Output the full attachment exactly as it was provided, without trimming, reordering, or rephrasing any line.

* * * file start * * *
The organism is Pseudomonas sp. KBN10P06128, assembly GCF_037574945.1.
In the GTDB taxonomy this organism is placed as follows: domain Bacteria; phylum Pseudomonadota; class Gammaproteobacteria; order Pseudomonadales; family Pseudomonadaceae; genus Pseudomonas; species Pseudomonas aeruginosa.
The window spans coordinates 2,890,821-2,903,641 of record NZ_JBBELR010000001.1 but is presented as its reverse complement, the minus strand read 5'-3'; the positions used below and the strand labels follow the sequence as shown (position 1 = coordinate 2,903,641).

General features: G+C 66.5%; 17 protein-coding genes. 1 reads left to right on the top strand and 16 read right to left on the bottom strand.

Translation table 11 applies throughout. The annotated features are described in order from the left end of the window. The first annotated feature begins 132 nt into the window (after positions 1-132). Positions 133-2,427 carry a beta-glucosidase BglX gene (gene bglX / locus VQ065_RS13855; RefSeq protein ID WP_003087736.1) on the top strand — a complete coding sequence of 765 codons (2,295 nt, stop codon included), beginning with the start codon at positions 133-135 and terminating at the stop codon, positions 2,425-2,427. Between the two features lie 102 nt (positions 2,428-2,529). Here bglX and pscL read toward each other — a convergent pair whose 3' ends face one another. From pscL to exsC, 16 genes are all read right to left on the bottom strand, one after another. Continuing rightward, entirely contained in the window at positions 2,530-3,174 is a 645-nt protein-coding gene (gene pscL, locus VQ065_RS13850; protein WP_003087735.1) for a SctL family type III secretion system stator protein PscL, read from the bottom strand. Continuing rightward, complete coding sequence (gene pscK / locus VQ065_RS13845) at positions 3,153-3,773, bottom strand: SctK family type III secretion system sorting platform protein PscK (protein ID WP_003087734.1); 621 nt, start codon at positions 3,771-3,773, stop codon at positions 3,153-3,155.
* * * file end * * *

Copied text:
The organism is Pseudomonas sp. KBN10P06128, assembly GCF_037574945.1.
In the GTDB taxonomy this organism is placed as follows: domain Bacteria; phylum Pseudomonadota; class Gammaproteobacteria; order Pseudomonadales; family Pseudomonadaceae; genus Pseudomonas; species Pseudomonas aeruginosa.
The window spans coordinates 2,890,821-2,903,641 of record NZ_JBBELR010000001.1 but is presented as its reverse complement, the minus strand read 5'-3'; the positions used below and the strand labels follow the sequence as shown (position 1 = coordinate 2,903,641).

General features: G+C 66.5%; 17 protein-coding genes. 1 reads left to right on the top strand and 16 read right to left on the bottom strand.

Translation table 11 applies throughout. The annotated features are described in order from the left end of the window. The first annotated feature begins 132 nt into the window (after positions 1-132). Positions 133-2,427 carry a beta-glucosidase BglX gene (gene bglX / locus VQ065_RS13855; RefSeq protein ID WP_003087736.1) on the top strand — a complete coding sequence of 765 codons (2,295 nt, stop codon included), beginning with the start codon at positions 133-135 and terminating at the stop codon, positions 2,425-2,427. Between the two features lie 102 nt (positions 2,428-2,529). Here bglX and pscL read toward each other — a convergent pair whose 3' ends face one another. From pscL to exsC, 16 genes are all read right to left on the bottom strand, one after another. Continuing rightward, entirely contained in the window at positions 2,530-3,174 is a 645-nt protein-coding gene (gene pscL, locus VQ065_RS13850; protein WP_003087735.1) for a SctL family type III secretion system stator protein PscL, read from the bottom strand. Continuing rightward, complete coding sequence (gene pscK / locus VQ065_RS13845) at positions 3,153-3,773, bottom strand: SctK family type III secretion system sorting platform protein PscK (protein ID WP_003087734.1); 621 nt, start codon at positions 3,771-3,773, stop codon at positions 3,153-3,155.